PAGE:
Global health: How prepared are we for the next crisis?
It has now been over a year since the Ebola outbreak in West Africa was first reported and it has since gone on to become the deadliest occurrence of the disease since its discovery in 1976, claiming the lives of more than 10,000 people. So what has the outbreak taught us and how prepared are we for the next global health crisis?
What lessons have been learned from Ebola?
We have learned that the initial response to an outbreak must be robust and complete so that the outbreak does not spread from rural areas, where it emerges from an animal source in nature, into neighbouring countries and urban areas.
We have also learned that community engagement is of the utmost importance - helping village elders, paramount chiefs and others understand how the disease is transmitted and how it can be stopped, including emphasis on safe burial practices.
Equally important is contact tracing - and daily monitoring of the temperature of those who are known to have been in contact with a patient - for three weeks, in order to identify those who are potentially infected with Ebola; and surveillance to identify patients and ensure their transport and management in a health facility where infection control is up to standard.
Ebola transmission is amplified if patients are admitted to health facilities where infection control is sub-standard; and where health workers inadvertently become infected and then unintentionally infect their family members, spreading the infection to the community.
Health workers are often infected because it is impossible to diagnose Ebola early - it has signs and symptoms similar to other infections such as malaria - and they are therefore at great risk of infection. It has been shown that the Ebola virus does not cause major outbreaks where health facility infection control is up to standard.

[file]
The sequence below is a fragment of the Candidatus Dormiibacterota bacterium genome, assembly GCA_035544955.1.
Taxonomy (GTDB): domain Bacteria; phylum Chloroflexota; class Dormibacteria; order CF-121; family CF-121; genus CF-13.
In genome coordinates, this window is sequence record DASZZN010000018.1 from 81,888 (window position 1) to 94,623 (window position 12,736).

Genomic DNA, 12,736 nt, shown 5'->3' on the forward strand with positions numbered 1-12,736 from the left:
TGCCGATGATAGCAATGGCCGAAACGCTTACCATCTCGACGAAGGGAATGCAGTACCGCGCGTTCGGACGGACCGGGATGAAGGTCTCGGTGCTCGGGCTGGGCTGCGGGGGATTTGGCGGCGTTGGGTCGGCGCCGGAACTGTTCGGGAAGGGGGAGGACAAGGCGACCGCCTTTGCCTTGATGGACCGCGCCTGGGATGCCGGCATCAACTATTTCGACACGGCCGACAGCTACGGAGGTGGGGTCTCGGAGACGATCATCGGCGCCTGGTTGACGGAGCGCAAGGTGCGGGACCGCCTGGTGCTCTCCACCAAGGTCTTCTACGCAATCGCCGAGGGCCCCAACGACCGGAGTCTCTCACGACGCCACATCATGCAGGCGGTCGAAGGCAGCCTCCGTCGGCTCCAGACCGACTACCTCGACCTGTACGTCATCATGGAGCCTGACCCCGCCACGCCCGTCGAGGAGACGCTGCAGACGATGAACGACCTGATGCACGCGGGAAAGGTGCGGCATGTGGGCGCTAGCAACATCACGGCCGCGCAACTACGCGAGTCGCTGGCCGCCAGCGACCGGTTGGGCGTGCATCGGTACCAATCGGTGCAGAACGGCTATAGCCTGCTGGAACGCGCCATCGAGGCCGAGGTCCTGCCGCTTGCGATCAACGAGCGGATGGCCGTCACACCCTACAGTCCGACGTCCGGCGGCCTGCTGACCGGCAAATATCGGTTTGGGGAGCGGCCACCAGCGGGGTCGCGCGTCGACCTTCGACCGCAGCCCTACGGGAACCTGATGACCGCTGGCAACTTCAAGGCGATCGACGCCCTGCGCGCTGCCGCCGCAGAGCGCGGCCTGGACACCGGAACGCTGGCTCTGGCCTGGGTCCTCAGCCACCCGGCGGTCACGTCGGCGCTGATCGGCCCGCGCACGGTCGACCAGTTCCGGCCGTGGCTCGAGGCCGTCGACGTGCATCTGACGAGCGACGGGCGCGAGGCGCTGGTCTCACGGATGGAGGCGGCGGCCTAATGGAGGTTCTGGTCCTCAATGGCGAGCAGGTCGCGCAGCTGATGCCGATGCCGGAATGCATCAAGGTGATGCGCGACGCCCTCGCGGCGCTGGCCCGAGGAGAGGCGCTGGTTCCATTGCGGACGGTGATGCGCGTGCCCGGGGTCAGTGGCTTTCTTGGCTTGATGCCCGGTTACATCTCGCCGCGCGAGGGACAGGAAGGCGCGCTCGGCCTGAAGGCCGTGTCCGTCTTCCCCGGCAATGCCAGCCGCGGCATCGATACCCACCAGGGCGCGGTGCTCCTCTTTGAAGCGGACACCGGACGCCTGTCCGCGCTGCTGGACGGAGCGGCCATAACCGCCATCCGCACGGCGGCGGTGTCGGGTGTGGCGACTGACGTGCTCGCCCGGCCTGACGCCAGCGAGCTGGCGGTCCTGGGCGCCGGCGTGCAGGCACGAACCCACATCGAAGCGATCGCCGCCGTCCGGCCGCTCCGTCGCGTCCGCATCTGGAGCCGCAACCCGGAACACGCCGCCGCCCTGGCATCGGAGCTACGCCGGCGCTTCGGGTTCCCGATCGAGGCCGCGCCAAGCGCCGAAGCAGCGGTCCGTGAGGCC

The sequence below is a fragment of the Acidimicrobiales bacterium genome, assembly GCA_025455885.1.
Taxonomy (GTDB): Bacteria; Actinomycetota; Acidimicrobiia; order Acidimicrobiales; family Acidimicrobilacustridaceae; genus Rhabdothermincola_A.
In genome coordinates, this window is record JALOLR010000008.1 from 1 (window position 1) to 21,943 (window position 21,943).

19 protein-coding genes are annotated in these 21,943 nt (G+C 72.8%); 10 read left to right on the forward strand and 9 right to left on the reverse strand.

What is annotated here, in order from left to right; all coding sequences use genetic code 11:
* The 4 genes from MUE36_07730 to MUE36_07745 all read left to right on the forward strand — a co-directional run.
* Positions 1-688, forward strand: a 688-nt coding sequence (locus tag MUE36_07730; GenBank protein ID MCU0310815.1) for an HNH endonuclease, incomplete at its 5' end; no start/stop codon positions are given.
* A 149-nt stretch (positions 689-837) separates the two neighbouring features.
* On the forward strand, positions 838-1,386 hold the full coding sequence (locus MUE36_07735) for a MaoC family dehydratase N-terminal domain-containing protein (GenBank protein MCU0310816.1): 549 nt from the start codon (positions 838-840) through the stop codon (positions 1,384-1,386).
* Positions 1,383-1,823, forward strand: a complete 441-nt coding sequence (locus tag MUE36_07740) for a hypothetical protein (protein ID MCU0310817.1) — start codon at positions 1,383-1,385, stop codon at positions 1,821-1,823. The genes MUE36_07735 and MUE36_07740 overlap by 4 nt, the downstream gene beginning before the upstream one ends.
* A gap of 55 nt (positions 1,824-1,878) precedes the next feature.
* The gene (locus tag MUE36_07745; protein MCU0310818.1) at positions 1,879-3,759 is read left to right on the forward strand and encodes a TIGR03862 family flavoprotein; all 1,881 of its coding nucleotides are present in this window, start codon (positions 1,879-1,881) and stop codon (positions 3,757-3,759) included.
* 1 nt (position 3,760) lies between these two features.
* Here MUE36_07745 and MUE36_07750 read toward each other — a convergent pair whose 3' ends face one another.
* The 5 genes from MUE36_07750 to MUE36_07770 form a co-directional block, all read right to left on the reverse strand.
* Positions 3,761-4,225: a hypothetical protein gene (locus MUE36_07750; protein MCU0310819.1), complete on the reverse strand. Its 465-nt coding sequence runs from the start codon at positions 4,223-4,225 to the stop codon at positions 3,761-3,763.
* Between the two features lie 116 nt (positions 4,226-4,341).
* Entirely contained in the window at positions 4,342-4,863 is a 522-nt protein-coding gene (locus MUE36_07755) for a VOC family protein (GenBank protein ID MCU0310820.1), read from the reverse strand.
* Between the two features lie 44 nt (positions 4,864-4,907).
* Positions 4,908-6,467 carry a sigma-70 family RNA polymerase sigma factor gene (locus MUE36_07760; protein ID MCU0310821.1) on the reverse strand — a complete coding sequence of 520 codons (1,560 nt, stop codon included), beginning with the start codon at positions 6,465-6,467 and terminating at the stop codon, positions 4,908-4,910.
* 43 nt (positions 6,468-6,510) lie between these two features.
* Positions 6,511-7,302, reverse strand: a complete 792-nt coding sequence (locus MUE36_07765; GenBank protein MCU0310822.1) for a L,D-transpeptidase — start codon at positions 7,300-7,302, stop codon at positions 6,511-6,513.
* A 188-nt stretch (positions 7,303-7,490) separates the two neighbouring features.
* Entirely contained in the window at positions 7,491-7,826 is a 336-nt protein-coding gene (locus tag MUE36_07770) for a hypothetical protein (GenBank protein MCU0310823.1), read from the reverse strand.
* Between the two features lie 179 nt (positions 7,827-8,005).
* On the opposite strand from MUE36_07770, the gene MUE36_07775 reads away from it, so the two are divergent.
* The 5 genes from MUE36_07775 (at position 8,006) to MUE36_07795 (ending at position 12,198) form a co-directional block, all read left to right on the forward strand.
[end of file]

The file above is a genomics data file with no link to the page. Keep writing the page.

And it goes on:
What governance issues are there when it comes to tackling an international health crisis?
The best means of dealing with an international health crisis is prevention - it has been known, for example, since 1976 that it is sub-standard health facility infection control that permits Ebola to spread, yet sub-standard infection control continues in many facilities. Emphasis must be placed on helping health facilities understand and use infection control measures as part of their routine activities.
The International Health Regulations are international laws that are meant to help prevent the international spread of disease, and they required countries to develop standard core capacity in public health between the years 2007 and 2014, yet many countries did not accomplish this and continue to be at great risk of not detecting and responding to outbreaks early, when their spread can be prevented.
What dangers lie ahead?
There continue to be many infectious disease risks that can spread internationally - some of them are known, others unknown. Those that are known include infections resistant to the medicines used to cure them (antimicrobial resistant infections). Infections such as Dengue, Chikungunya, and cholera all continue to spread throughout the world.
Those that are unknown - they emerge from a source in nature to infect humans - sometimes also have the potential to spread internationally. Sars in 2003 is an example - and others, such as Ebola, re-emerge from time to time. It is impossible to predict when these latter, emerging infections, will emerge or re-emerge, so it is important that all countries develop the public health capacity to detect and respond to infectious diseases when and where they emerge or re-emerge.
The way forward must therefore include stronger government engagement in developing core capacities in public health so that outbreaks can be rapidly identified and contained when and where they occur; and strengthening of global alert and response mechanisms to ensure a rapid and robust response - a safety net when countries are unable to detect and contain outbreaks on their own.
David Heymann is head and senior fellow, Chatham House Centre on Global Health Security, and professor of Infectious Disease Epidemiology, London School of Hygiene and Tropical Medicine.